818 F2d 856 Santa Fe Engineers Inc v. United States

818 F.2d 856

34 Cont.Cas.Fed. (CCH) 75,285

The UNITED STATES, Appellee.

Appeal No. 87-1013.

United States Court of Appeals,
Federal Circuit.

May 13, 1987.

Ronald E. Gilbertson, Kilcullen, Wilson & Kilcullen, of Washington, D.C., argued for appellant. With him on brief, was Walter A.I. Wilson.

E. Kathleen Shahan, Commercial Litigation Branch, Dept. of Justice, of Washington, D.C., argued for appellee. With her on brief, were Richard K. Willard, Asst. Atty. Gen., David M. Cohen, Director and Mary Mitchelson. Also on brief, was Haynes P. Haddox and Carl Platt, United States Army Corps of Engineers, Louisville, Ky., of counsel.

Before RICH, DAVIS and SMITH, Circuit Judges.

DAVIS, Circuit Judge.

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The questions are whether (a) appellant contractor proved (before the Armed Services Board of Contract Appeals (Board)) the amount of additional costs chargeable to three specific changes made by the Government and (b) appellant had improperly presented to the Board claims broader than the three particular claims that had been certified to the contracting officer. On each issue the Board held against the contractor. We affirm.



In June 1976 Santa Fe Engineers, Inc. (Santa Fe) entered into a contract with the Government for an addition and alterations to Ireland Army Hospital, Fort Knox, Kentucky, for a lump sum price of $28,664,649. The work to be done under the contract included additions to and renovation of the existing hospital buildings, as well as additions to the parking facilities and other work at the site. The contract required completion of the work within four years from the date (July 26, 1976) Santa Fe acknowledged receipt of the Government's notice to proceed. The work was to be done in phases and was completed in July 1981.


This case started with three changes issued by the Government, designated "AD," "CD" and "HK." Santa Fe ultimately certified to the contracting officer a claim for these three changes of over ten million dollars for increased impact costs due to the changes (later reduced to about five million dollars). The contracting officer allowed only slightly over $166,000 on the three claims.


Santa Fe appealed to the Board asserting that the labor impact of the three changes was far more extensive (amounting to almost five million dollars) than the contracting officer had allowed. The Board held a hearing, made extensive findings, and then determined that (1) appellant had made only a "total labor cost presentation" to the Board, acknowledging that it could not identify any particular impact associated with the three particular changes, (2) the Board thus had no basis for awarding any additional sum on any of the three specific changes before it, and (3) the Board had no jurisdiction over Santa Fe's additional general claim for its total increase in costs because that general claim had never been presented or certified to the contracting officer. Santa Fe Engineers, Inc., ASBCA Nos. 28058 and 29362, 86-3 BCA (CCH) p 19,092 at 96,496. Petitioner's major contention before us is that it did not urge, before the Board, any different claim than the one it had certified to the contracting officer.



The record clearly sustains the Board's determination that Santa Fe made no effort to prove the additional impact costs due to the three particular change orders appealed to the Board, but instead sought to show its total labor costs. Finding 39 finds: "Evidence was submitted by appellant to the Board as to the labor costs incurred for the entire work, and as to the amounts to be deducted from such expenditures on account of 'bid estimate labor,' payments made for 'change order labor' and 'extended overhead labor,' and other credits" (emphasis added). 86-3 BCA at 96,507. Above all, Santa Fe's proposed findings of fact (before the Board) stated (under the heading "NATURE OF THE CLAIM--TOTAL JOB DISRUPTION"):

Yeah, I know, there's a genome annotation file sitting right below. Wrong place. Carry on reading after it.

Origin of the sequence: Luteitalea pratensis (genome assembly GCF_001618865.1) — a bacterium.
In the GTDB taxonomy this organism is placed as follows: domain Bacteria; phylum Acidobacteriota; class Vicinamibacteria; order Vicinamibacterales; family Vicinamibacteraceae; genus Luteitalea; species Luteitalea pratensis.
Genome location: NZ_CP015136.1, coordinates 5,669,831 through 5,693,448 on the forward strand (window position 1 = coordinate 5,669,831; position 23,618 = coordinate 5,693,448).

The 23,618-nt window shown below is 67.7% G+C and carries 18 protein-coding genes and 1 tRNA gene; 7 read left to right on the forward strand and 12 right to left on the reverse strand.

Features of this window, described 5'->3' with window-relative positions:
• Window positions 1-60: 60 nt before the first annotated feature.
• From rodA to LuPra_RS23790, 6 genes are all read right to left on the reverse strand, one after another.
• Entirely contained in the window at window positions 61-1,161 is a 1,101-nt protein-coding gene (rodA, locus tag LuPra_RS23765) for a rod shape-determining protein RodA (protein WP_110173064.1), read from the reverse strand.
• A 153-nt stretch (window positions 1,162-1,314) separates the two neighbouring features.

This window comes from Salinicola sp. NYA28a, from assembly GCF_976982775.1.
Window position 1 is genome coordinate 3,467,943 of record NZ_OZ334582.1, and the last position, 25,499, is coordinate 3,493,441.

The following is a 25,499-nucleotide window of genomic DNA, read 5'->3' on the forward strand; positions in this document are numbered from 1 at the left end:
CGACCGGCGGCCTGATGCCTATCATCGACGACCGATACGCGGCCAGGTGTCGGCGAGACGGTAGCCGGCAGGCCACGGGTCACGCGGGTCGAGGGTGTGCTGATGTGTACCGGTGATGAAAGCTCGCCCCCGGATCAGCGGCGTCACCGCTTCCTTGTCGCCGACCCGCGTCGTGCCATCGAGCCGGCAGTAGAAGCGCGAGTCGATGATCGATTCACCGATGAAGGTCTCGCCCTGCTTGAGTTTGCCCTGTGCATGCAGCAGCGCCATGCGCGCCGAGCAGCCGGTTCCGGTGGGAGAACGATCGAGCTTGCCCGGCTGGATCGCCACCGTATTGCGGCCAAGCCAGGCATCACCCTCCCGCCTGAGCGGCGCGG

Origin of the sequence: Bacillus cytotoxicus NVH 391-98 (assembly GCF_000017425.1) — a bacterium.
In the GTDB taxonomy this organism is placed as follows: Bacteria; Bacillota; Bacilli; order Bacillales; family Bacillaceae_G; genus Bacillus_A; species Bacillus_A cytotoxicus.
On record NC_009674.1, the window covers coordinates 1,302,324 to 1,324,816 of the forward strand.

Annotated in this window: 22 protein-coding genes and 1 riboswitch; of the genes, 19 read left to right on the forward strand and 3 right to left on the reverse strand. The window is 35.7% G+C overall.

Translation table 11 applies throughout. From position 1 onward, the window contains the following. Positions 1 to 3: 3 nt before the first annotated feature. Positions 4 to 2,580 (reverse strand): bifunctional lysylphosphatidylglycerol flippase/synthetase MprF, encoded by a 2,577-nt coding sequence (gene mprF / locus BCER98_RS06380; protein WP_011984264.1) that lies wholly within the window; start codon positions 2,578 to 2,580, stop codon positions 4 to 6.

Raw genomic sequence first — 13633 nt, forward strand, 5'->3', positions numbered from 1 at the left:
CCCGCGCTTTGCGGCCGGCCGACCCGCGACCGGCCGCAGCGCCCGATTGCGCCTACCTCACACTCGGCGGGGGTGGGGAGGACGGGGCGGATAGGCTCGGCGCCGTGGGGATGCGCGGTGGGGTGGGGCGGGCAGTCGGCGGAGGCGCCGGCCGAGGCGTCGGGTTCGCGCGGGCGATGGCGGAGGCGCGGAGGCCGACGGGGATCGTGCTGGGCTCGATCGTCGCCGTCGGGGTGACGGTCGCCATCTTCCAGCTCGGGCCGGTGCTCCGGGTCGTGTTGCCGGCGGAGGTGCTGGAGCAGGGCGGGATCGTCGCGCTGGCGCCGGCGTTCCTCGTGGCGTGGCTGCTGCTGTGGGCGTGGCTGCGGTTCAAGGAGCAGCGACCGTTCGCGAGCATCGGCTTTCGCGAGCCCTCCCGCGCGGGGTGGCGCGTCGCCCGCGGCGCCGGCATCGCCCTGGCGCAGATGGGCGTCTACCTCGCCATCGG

The claim of Santa Fe Engineers and its subcontractors is a total cost impact claim for a loss of labor efficiency. This is a claim which represents the total impact to the project from both Change Orders "CD" and "HK" and from the collective nature of all the problems, changes and directives that were issued on the project. (Tr. 1-140) A multiplicity of change orders were issued at Fort Knox to resolve and to correct problems, and the problems are what the claim is based on. (Tr. 11-65) Santa Fe and its subcontractors submitted a total labor cost claim for inefficiencies because there was no way to quantify the impact from any individual change on the project. (Tr. 2-135, 136, 187) (Emphasis added.)


86-3 BCA at 96,507.

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Later on in its proposed findings, appellant explicitly said: "It was not possible to identify any particular impact associated with any particular change. That is why Santa Fe Engineers ended up utilizing a total labor cost approach to its impact claim." Id.


Obviously, there was more than substantial evidence sustaining the Board's findings as to the deficiencies of Santa Fe's case before the Board on the extra costs attributable to the three specific change orders.



The next, and more significant, issue is whether Santa Fe's general presentation was beyond the claims certified to the contracting officer and therefore beyond the Board's authority to consider. It is now elementary that, for claims (such as those now before us) brought under the Contract Disputes Act of 1978,1 the claim must be in writing and submitted to the contracting officer for a decision. 41 U.S.C. Sec. 605(a). If for more than $50,000 (like those we are now considering), the claim must also be certified. 41 U.S.C. Sec. 605(c). "Lack of proper certification, where required, deprives the contracting officer, the board of contract appeals, and this court (on review) of jurisdiction to proceed on the claim." Tecom, Inc. v. United States, 732 F.2d 935, 937 (Fed.Cir.1984). To the same effect are W.M. Schlosser Co. v. United States, 705 F.2d 1336, 1338-39 (Fed.Cir.1983) and United States v. Johnson Controls, Inc., 713 F.2d 1541, 1556-57 (Fed.Cir.1983). On appeal to the Board or in a direct access action in the Claims Court, a contractor may increase the amount of his claim, Tecom, 732 F.2d at 937-38, but may not raise any new claims not presented and certified to the contracting officer. J.F. Shea Co. v. United States, 4 Cl.Ct. 46, 54 (1983) (cited with approval in Tecom, supra ). This is because "the certification requirement applies to submission of claims to the contracting officer...." Tecom, 732 F.2d at 937 (emphasis in original).